Stresses the importance of CB Radio in conditions like this - you don't necessarily have to listen to all the jaw-jackin that goes on normally - but in hazardous weather conditions it can be difference between pulling off or SLIDING OFF.

Combination of poor visibility and slick roads.

I watched a few seasons of "Highway Through Hell" recently - about a Canadian Heavy Hauling Wrecker company - one that hauls TRUCKS out of ditches, etc., on one of the worst mountain passes in Western Canada. Some of the wrecks were mind-numbing, as well as seeing how huge heavy rigs - EVEN WITH CHAINS - can lose traction and start sliding. At that point, it's gravity, momentum and GOD that decide where you end up - the DRIVER is merely a PASSENGER. Truck cabs are fiberglass and sheet metal - once you get 80K lbs of rig rolling around in directions it wasn't meant to go - there's actually very little protection.

And don't feel like a wussy - if conditions start to look like something you aren't going to be comfortable driving in safely. PARK THE TRUCK. Better to reschedule, than be filling out accident reports from a hospital bed - or having your family trying to figure out how to get your body home.

Also - if you're heading into a region with conditions that may turn into ROAD CLOSURES - it would be smart to lay in a supply of water and a day or two worth of nutrition. Even if you're stuck in a truck stop - with no roads open, the food supplies THERE will run out in a day or two. If you're stuck there - eat the TS FOOD, so you can maintain your emergency supply.

Rick

HOS:

Hours Of Service

HOS refers to the logbook hours of service regulations.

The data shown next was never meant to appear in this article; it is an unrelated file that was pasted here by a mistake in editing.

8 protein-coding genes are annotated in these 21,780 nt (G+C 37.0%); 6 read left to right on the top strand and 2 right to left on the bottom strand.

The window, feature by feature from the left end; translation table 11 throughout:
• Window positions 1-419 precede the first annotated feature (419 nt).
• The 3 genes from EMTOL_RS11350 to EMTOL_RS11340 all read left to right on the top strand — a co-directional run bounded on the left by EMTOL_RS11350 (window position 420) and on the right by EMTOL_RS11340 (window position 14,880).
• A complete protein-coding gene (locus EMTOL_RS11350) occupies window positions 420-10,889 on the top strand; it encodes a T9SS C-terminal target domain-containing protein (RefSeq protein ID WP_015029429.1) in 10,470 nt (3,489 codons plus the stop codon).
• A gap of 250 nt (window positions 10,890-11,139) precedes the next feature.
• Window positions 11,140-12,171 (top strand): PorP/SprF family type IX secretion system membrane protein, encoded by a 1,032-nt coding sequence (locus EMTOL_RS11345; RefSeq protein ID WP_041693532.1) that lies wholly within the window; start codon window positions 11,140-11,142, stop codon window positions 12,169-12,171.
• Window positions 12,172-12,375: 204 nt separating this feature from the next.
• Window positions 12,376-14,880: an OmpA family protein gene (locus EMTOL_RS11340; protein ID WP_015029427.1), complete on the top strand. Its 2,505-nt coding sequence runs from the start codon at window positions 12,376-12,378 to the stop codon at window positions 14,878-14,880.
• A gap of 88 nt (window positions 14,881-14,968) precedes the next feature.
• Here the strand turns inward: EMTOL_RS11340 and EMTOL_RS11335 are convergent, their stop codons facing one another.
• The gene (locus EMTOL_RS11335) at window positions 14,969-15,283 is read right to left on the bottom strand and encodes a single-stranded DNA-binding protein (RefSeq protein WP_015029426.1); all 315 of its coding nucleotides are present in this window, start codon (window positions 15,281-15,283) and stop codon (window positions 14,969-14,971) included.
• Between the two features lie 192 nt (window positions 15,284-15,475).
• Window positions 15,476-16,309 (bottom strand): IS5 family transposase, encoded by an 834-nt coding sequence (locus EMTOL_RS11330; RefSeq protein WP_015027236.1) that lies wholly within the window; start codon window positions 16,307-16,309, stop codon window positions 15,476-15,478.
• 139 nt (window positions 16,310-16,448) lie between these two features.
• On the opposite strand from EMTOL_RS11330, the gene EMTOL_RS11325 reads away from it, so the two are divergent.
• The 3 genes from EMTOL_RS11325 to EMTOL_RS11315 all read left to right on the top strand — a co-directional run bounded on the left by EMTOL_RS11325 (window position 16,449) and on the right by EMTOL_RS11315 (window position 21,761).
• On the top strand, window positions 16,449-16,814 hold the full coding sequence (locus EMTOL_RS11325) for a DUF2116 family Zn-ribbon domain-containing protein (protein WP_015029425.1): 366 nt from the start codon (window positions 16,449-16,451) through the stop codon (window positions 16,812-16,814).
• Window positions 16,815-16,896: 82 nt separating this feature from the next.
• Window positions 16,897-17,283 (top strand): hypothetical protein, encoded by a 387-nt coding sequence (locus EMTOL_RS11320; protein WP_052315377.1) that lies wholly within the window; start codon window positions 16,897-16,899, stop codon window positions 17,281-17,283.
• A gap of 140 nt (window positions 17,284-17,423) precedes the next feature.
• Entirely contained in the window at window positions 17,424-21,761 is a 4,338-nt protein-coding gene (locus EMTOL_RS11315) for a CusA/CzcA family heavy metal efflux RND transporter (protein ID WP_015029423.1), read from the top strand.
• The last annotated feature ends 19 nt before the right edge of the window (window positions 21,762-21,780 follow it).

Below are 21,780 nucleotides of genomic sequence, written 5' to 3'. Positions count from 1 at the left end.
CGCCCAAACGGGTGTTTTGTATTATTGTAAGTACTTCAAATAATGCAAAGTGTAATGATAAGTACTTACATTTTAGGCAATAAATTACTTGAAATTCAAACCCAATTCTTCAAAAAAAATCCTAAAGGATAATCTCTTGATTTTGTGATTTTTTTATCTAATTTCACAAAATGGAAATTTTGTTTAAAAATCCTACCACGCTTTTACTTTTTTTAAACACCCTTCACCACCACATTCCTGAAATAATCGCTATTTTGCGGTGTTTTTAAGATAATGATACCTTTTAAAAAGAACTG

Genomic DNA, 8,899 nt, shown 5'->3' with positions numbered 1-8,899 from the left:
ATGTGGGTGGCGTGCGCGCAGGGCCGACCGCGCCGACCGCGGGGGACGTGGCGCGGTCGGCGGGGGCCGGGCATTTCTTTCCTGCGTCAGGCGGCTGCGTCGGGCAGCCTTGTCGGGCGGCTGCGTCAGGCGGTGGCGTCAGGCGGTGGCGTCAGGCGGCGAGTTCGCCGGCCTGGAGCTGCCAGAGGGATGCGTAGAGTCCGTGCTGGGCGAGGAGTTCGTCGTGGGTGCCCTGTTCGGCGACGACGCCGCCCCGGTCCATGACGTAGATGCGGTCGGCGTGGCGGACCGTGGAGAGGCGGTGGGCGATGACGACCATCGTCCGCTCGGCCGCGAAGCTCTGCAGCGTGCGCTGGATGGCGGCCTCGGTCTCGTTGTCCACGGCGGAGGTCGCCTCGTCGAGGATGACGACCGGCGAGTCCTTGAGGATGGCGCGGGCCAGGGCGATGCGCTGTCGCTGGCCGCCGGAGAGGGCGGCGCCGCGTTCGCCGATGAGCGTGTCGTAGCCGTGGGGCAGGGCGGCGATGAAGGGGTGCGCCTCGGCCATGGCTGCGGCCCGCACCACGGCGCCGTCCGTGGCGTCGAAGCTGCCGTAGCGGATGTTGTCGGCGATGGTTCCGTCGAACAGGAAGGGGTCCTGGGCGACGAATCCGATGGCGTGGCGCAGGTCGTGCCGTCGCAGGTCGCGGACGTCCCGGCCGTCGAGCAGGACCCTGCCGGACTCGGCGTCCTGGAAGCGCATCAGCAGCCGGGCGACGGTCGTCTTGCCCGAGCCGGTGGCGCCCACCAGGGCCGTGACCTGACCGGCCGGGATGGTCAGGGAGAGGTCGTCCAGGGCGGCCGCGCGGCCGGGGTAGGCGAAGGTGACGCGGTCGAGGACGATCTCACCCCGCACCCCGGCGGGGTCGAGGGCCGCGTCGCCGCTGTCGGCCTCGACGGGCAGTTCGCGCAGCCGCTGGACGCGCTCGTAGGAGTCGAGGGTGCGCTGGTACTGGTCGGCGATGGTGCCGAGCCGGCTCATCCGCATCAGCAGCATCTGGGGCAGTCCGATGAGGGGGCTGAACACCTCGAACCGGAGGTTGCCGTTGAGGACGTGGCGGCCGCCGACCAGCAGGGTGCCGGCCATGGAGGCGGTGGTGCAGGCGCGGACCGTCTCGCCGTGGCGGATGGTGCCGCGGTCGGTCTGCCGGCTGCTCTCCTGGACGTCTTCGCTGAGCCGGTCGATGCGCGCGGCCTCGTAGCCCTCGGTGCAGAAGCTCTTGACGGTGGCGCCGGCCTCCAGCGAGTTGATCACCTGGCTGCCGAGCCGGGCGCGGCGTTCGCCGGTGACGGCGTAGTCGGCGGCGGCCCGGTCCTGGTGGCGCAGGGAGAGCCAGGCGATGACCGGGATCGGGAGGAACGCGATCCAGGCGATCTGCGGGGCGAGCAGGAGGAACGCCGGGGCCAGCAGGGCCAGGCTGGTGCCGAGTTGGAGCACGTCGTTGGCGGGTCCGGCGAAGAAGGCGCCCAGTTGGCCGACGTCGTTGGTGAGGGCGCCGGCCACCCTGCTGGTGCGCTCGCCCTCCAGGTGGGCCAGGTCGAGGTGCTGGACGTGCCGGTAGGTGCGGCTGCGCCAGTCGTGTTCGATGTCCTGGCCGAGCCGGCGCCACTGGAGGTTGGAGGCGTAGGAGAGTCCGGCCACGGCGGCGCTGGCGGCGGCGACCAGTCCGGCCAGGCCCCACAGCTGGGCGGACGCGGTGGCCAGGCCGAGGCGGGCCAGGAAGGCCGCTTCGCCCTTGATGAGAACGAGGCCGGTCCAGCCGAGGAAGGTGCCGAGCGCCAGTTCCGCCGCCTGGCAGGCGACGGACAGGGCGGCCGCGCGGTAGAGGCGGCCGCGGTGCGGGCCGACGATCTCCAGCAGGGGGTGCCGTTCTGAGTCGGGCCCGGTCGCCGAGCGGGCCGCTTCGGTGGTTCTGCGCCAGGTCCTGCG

miracleofmagick's Comment
member avatar

In conditions like that, ignore the ego, and safely shutdown when there is opportunity to do so and wait it out.

This right here. And until you can shut down safely, go slow! Adjust you're speed not only to the road condition, but also to your visibility. Almost every single one of those trucks was going too fast for the conditions. They couldn't see and by the time they could, they couldn't stop.

HOS:

Hours Of Service

HOS refers to the logbook hours of service regulations.
Sambo's Comment
member avatar

Yep, and as.was.mentioned, even if you do the right thing, you can still be the victim of someone else not doing the right thing.

I would suggest, if you see what is going on, try to find a good place to get off the road, even if you have to dive into the ditch. Better to have to call a wrecker to get you unstuck than have to have your truck towed because someone plowed into the back off you. If this would be a bad idea, someone correct me, but I'm thinking that it would be better than having your truck totaled.

Dominick V.'s Comment
member avatar

Am i the only one that didn't see any brake lights on any of those trucks?

HOS:

Hours Of Service

HOS refers to the logbook hours of service regulations.